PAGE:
2 Answers | Add Yours
By "the Reds," Ralph means the Communists, or the Soviet Block.
Golding wrote "Lord of the Flies" in 1954, nine years after the end of World War II, in which he served. It was the time of the cold war. The threat of nuclear conflict between the Soviets and the West was very real (at least in people's minds), and Golding implies that World War III, were it to happen, would result from the hostility between the forces of democracy and communism.
In subsequent comments, Golding has suggested that the novel may be considered a fable about the weakness of democratic societies (Ralph's lot) in the face of powerful dictatorships, such as those of Hitler and Stalin (or Jack). The allusion to "reds" brings us back to that level of interpretation, giving us another, political, level of understanding of the book.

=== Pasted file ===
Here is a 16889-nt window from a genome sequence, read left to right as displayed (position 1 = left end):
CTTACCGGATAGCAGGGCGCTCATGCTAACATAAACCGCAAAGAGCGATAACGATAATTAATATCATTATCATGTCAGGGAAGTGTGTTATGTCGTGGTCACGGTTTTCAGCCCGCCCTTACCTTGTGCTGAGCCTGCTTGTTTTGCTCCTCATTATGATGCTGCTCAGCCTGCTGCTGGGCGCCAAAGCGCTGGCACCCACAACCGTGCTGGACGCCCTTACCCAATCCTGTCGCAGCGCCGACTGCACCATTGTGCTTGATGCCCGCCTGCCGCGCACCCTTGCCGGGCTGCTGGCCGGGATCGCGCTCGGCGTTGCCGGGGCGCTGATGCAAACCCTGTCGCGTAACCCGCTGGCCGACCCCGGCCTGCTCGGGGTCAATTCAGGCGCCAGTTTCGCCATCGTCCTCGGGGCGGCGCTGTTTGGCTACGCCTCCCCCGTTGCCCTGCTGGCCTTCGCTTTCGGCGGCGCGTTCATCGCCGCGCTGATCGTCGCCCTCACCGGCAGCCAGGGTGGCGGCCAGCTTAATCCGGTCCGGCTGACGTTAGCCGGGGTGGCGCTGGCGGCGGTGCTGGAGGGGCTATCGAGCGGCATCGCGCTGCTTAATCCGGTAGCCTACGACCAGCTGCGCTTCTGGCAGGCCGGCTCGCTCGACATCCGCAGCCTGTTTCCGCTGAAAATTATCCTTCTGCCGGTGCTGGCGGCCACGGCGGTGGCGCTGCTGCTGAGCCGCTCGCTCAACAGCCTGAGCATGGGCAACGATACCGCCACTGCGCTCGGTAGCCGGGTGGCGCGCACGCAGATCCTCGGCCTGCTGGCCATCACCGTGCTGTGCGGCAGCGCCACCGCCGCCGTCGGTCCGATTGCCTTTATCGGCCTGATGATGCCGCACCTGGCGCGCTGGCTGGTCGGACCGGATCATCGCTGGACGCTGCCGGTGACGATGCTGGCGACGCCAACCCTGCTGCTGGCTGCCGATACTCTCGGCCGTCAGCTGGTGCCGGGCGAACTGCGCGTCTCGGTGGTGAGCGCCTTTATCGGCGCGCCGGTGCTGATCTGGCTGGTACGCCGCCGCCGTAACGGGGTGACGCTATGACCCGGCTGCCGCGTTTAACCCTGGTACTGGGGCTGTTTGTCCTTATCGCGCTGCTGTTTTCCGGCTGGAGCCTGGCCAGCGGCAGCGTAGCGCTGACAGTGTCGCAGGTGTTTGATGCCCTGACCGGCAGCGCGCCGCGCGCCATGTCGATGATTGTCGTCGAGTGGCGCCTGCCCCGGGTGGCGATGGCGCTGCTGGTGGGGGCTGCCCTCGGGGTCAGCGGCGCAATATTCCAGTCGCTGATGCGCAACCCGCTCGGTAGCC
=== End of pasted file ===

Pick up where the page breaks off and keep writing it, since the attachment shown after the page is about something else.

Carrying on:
Actually, Ralph is referring to whomever the British are fighting during this time. Remember that the novel is set in the future during an atomic war. We, as an audience, are not given an actual enemy for England, but it's severe enough to warrent evacuation. In chapter 10, Ralph, Piggy, and Samneric are discusses the things they would like to have on the island now. The suggestion of a boat comes up...:
"Ralph dredged in his fading knowledge of the world.
'We might get taken prisoner by the Reds.'
Eric pushed back his hair.
'They'd be better than-'"
The boys are actually comparing what Jack and his tribe have done and are doing to what some foreign country has done to England during this future war. They are deciding who it would be worse to be captured by.
We’ve answered 319,197 questions. We can answer yours, too.Ask a question